A natural gas crisis is brewing, with too little new North American supplies coming on stream to significantly affect rapidly growing demand.
Supply and demand dynamics are shaping up for trouble, especially for a peak demand period in early spring.
So concluded Dain Rauscher Wessels Inc. analysts late last month at the firm's annual energy conference in Houston.
Producers and service company executives at the conference said they see US upstream activity increasing through 2001 and beyond, primarily as a result of growing domestic demand for natural gas and a slower recovery of international oil markets.
However, a sharp increase in US gas drilling has done little to allay concerns over the US gas supply outlook, Dain Rauscher analysts have noted. Natural gas production in the Lower 48 has remained flat, and there will be little relief in the way of new supplies, because much of the new drilling is occurring where there are pipeline capacity constraints (OGJ, Sept. 25, 2000, Newsletter, p. 5). While overall gas production in the Lower 48 is expected to climb next year, the combination of persistent growth in gas demand and continued declines in the Gulf of Mexico will mean rising imports of Canadian gas.
And although imports of LNG-particularly from Trinidad and Tobago-are rising significantly, in percentage terms, that increase starts from a very low level.
Power sector demand
Meanwhile, Dain Rauscher analyst John Myers sees growing US demand for gas led by a flurry of construction of new power plants. Although the recent fly-up of gas prices has clearly affected industrial demand, he said, that is more than offset by growing demand from new gas-fired power plants.
More than 275 gas-fired electric power generation plants are planned to begin operations in the US through 2006, up from 158 a year ago, which would increase gas consumption by more than 8.5 tcf. Even if all of those plants are not built as planned, Myers said, there will be a significant jump in demand for gas as a result of the pending "death" of coal as a competing fuel.
With environmental concerns on the rise around the globe, Myers predicted that, at some point, there will be no place for coal outside of steel manufacturing.
Coal supplied 24% of total world energy in 1999 and 25% of US energy. As coal is replaced in those markets, Myers said, future consumers will pay a premium for gas "for environmental reasons."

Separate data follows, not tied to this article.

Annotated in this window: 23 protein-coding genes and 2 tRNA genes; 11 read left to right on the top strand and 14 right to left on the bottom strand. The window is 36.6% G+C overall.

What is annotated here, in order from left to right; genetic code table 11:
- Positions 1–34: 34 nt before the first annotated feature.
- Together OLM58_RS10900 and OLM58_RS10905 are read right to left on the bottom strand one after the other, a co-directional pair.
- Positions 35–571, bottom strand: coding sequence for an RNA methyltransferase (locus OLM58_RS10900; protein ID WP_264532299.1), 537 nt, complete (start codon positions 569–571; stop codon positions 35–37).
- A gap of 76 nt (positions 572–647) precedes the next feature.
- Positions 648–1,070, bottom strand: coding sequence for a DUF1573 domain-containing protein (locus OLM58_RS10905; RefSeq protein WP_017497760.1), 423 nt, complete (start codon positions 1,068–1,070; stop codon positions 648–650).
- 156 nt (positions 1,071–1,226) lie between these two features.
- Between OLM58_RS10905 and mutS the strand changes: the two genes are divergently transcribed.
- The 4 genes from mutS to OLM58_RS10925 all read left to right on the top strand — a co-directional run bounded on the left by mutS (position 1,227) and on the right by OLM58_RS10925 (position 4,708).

Meanwhile, he said, the US appears headed into winter with gas inventories of less than 2.585 tcf-"the lowest ever," down 140 bcf, or 5%, from the previous low in the fall of 1996.
Another warm winter like that in 1999 would result in a similar drawdown of 1.964 tcf, with a near-record low of only 621 bcf remaining in inventory next spring. But a cold winter could trigger "a disaster scenario," with a drawdown of nearly 2.4 tcf. That would leave a record low inventory of 186 bcf next spring at a period of record high demand, said Myers.
Upstream activity surge
In the interim, a surge in upstream activity will continue because the previously dysfunctional Organization of Petroleum Exporting Countries has regained control of the world oil market. With 90% production capacity utilization, the group's discipline works well enough to maintain an average price of about $25/bbl for West Texas Intermediate crude through 2001 "and probably longer," said Dain Rauscher Wessels analyst Stephen Smith.
Spurred by those factors, the US rig count will be up 45% this year and increase another 20% in 2001, said James Wicklund, another Dain Rauscher Wessels analyst.
Canada will be looking to increase its production, while national and integrated oil companies will accelerate spending outside the US and Canada, he said.
But the service industry's need to build new rigs and other equipment is still "held hostage by investors [who] want to own company stocks up to the day they add new capacity," Wicklund said.